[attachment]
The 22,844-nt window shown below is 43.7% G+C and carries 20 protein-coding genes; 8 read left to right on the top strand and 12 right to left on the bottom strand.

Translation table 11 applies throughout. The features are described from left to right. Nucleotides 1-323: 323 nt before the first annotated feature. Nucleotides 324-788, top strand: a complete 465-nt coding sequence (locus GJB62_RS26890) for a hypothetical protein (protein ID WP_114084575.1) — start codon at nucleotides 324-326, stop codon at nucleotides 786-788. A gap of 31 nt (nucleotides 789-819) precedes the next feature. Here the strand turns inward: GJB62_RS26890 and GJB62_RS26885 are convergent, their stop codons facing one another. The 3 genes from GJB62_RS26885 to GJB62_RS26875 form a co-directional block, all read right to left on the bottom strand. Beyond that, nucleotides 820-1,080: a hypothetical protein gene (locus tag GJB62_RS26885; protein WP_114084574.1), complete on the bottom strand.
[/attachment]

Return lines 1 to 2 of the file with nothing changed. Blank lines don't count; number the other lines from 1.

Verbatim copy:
The 22,844-nt window shown below is 43.7% G+C and carries 20 protein-coding genes; 8 read left to right on the top strand and 12 right to left on the bottom strand.

Translation table 11 applies throughout. The features are described from left to right. Nucleotides 1-323: 323 nt before the first annotated feature. Nucleotides 324-788, top strand: a complete 465-nt coding sequence (locus GJB62_RS26890) for a hypothetical protein (protein ID WP_114084575.1) — start codon at nucleotides 324-326, stop codon at nucleotides 786-788. A gap of 31 nt (nucleotides 789-819) precedes the next feature. Here the strand turns inward: GJB62_RS26890 and GJB62_RS26885 are convergent, their stop codons facing one another. The 3 genes from GJB62_RS26885 to GJB62_RS26875 form a co-directional block, all read right to left on the bottom strand. Beyond that, nucleotides 820-1,080: a hypothetical protein gene (locus tag GJB62_RS26885; protein WP_114084574.1), complete on the bottom strand.